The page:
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The View out our Window

February 5, 2010 Leave a comment Go to comments

[Photo from Washington Monument website

After our short visit to New York last week, parts of which I wrote about here and here, we took Amtrak’s Acela down to Washington on Wednesday afternoon (nine days ago), arriving around 5:00 PM. We haven’t been to Washington all that many times. Our last family visit was in August 1996, as part of our train trip across the country, when we made stops in Chicago, Washington, Baltimore, Philadelphia, and New York, then flying home after a visit to my family. Our time in DC on that trip was limited, as we had to get up to Baltimore to see the Orioles at Camden Yards and the Cézanne exhibit at the Philadephia Museum of Art.

This time, I had business on Thursday and Friday at the National Science Foundation, so I wasn’t expecting to see much of anything. Gail, in contrast, would be free to see some sights. Thus, I had to enjoy what limited sense of place I could get. It was thus a piece of good fortune that when we checked into our hotel, we were brought up to a room facing directly out on the Washington Monument. That would give me plenty sense of place. The Willard is where we stay when we’re in DC. We stumbled on it in 1988, near the end of my sabbatical year in Princeton, when we were planning a three-day trip down to DC. Established in 1816, it has had a rich history, but it closed in 1968. As part of the re-development of Pennsylvania Avenue, it was renovated, with the addition of an office building, and re-opened in 1986. We happily stayed there two years later, and again in 1996. We didn’t have to think too hard to decide to stay there again.

The Willard sits right where Pennsylvania Avenue, as it runs northwest from the Capitol to the White House, converges with and switches places with E Street, at their intersection with 14th. Another block west, on the far side of 15th Street, is the Treasury Building, and just west of that is the White House. The front of the building faces south-southwest, looking right out at the Washington Monument, maybe a quarter mile away. Most of the building runs to the north, towards F Street, with just a narrow facade facing south, and that’s the facade that our room was on, nine floors up. As a result, we could look straight at the monument, and the Potomac and Arlington beyond. To the right was a good view of the Lincoln Memorial. We could catch the barest of glimpses of the Treasury Building way to the right, with the White House hidden beyond, and the view of the Capitol straight to the left hidden as well.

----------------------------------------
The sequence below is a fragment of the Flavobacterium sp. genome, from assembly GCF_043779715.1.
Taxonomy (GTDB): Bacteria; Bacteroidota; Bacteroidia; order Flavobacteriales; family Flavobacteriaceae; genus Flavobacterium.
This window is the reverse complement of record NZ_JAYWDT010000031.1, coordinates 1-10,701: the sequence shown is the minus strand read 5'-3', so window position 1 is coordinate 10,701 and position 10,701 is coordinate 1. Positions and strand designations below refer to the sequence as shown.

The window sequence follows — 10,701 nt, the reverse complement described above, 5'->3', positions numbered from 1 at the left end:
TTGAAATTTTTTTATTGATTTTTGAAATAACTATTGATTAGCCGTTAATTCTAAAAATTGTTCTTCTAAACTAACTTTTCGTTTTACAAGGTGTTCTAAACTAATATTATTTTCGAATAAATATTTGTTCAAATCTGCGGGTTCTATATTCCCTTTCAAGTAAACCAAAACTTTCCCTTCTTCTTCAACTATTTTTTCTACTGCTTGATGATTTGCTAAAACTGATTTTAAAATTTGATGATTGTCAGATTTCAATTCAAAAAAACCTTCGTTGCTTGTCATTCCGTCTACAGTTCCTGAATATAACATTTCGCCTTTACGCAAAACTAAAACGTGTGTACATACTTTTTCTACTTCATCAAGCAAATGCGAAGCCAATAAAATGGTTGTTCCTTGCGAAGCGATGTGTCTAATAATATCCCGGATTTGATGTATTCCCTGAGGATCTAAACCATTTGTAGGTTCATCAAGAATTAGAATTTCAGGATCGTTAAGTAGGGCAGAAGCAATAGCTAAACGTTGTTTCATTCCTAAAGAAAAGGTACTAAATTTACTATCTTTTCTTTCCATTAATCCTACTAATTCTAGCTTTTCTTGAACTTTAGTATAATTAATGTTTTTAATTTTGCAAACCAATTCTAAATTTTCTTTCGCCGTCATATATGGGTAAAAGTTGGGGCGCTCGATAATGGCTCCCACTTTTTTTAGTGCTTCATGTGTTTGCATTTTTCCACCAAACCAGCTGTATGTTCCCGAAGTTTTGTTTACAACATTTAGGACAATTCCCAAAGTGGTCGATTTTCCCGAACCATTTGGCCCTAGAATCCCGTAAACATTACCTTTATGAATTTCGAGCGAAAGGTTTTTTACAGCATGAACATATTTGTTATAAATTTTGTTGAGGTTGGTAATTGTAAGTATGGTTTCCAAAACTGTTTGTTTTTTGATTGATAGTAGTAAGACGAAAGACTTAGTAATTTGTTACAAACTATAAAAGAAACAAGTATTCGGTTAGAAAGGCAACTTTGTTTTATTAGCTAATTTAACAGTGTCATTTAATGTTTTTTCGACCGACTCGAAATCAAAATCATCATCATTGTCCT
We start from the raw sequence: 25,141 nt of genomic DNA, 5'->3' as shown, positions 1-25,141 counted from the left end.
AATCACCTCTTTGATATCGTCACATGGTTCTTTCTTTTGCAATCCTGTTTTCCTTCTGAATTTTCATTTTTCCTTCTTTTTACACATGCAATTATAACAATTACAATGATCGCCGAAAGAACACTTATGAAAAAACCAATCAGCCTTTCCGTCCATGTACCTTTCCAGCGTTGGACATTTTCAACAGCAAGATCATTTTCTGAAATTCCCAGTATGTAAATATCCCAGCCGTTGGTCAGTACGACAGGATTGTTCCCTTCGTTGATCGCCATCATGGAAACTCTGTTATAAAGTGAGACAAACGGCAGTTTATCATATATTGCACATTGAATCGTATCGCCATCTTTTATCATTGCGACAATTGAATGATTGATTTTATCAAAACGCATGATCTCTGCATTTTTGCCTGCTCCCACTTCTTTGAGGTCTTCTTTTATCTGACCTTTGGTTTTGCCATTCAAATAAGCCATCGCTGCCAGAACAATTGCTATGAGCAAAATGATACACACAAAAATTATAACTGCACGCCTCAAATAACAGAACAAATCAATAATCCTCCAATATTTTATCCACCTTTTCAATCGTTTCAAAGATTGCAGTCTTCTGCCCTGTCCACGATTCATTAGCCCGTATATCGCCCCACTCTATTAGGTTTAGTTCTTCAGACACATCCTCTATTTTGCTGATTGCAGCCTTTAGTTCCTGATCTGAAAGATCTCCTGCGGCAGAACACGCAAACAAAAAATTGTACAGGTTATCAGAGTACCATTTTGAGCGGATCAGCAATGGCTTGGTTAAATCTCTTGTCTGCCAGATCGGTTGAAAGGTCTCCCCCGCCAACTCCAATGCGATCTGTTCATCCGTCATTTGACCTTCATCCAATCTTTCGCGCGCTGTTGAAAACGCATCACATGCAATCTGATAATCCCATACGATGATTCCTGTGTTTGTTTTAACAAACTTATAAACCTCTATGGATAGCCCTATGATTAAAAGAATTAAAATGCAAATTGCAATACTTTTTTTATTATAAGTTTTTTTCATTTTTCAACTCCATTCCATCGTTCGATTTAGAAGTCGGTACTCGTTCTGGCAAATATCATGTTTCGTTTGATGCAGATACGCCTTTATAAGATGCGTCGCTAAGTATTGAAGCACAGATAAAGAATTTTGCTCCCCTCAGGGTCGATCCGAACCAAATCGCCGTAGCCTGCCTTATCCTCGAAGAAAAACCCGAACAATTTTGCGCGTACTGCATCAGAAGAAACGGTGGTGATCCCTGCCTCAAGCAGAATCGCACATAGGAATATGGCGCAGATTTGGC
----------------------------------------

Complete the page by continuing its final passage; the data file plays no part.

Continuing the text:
I had work to do the night we arrived, so I suggested we take a walk around the neighborhood first before settling in for room service dinner and my work. We headed out the back door onto F Street, west to the Treasury, north and west around the Treasury, and over to the north side of the White House, from which Gail took the photo below. (The time on the photo, of course, is PST, not EST.) I haven’t mentioned yet that this was the evening of the State of the Union Address, leading us to imagine President Obama inside making his final preparations.

Between our hotel on 14th and Treasury on the far side of 15th is the W Hotel between 14th and 15th. On our way back, we stopped in there, entering on the west side from 15th, so we could be sure we knew where J&G Steakhouse was, as we were to eat dinner there the next night with my old friend Sim and his wife Martha. (More on that in a separate post.) Then, back to our hotel room, where we ordered dinner, I got to work, and while eating, we enjoyed our wonderful view of the Washington Monument.

Around 8:24 PM, just after we finished eating, things got a bit wild out there. Sirens and sirens and more sirens. Gail looked out, called me over, and I saw motorcycles, police cars, vans, limos, vans, police cars, motorcycles, maybe 25 or 30 vehicles in all. It took just a moment to realize that this was the presidential motorcade, making its way from the White House to the Capitol for the State of the Union address. I realize residents get used to this sort of thing, but we couldn’t help being excited by the spectacle, and the realization that the address wasn’t just some distant event we would watch on TV. Rather, it was all but taking place in front of our eyes. Of course, it seems a little crazy that traffic has to stop every time the president wants to wander over to the Capitol to have a chat. One might wish for a simpler time, when the president could simply stroll over, ride a horse, take a bike, take the Metro. Still, it was fun to see. Shortly thereafter, Gail watched the SOTU address while I did my homework for NSF. And then we got to watch the motorcade return.

Now we’re spoiled. Next time we will need to insist on a room in the front.

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